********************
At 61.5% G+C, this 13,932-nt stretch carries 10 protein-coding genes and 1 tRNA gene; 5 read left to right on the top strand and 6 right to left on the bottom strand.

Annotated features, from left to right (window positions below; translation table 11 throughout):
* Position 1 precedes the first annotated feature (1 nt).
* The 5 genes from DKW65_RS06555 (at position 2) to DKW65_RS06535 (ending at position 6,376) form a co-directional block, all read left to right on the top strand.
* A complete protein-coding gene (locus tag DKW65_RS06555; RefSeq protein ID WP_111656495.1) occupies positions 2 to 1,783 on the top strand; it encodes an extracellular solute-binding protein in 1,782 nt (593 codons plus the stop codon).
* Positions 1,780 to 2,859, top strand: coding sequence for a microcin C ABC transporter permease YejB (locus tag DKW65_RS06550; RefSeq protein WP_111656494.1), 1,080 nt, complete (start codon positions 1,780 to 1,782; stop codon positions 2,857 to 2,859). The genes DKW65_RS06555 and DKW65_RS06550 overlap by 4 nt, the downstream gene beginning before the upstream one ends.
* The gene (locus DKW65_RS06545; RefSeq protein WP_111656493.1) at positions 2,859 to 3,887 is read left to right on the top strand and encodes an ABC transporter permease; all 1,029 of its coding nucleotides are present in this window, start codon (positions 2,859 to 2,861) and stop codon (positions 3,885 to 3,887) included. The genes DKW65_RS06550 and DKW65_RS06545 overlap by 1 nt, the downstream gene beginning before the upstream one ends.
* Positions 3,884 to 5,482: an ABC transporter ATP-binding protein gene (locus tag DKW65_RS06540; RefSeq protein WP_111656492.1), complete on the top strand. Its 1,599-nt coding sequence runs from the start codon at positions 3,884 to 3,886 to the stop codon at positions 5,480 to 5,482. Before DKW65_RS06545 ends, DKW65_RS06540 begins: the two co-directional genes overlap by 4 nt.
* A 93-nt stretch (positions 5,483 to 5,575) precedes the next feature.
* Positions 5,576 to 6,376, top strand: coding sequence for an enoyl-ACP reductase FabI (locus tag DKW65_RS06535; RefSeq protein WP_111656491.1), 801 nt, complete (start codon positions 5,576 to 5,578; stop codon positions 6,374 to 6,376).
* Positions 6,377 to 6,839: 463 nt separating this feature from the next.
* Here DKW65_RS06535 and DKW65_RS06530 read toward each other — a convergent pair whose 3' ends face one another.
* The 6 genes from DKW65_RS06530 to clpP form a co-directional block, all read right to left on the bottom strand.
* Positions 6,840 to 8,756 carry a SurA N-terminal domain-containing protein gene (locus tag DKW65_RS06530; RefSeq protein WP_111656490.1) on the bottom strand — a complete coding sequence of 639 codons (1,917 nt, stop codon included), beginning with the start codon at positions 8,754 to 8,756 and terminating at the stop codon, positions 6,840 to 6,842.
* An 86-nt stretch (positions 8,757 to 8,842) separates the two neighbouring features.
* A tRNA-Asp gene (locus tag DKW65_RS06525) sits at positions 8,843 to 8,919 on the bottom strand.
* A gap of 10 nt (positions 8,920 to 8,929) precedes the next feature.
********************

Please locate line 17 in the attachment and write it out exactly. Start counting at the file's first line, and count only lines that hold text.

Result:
* A gap of 10 nt (positions 8,920 to 8,929) precedes the next feature.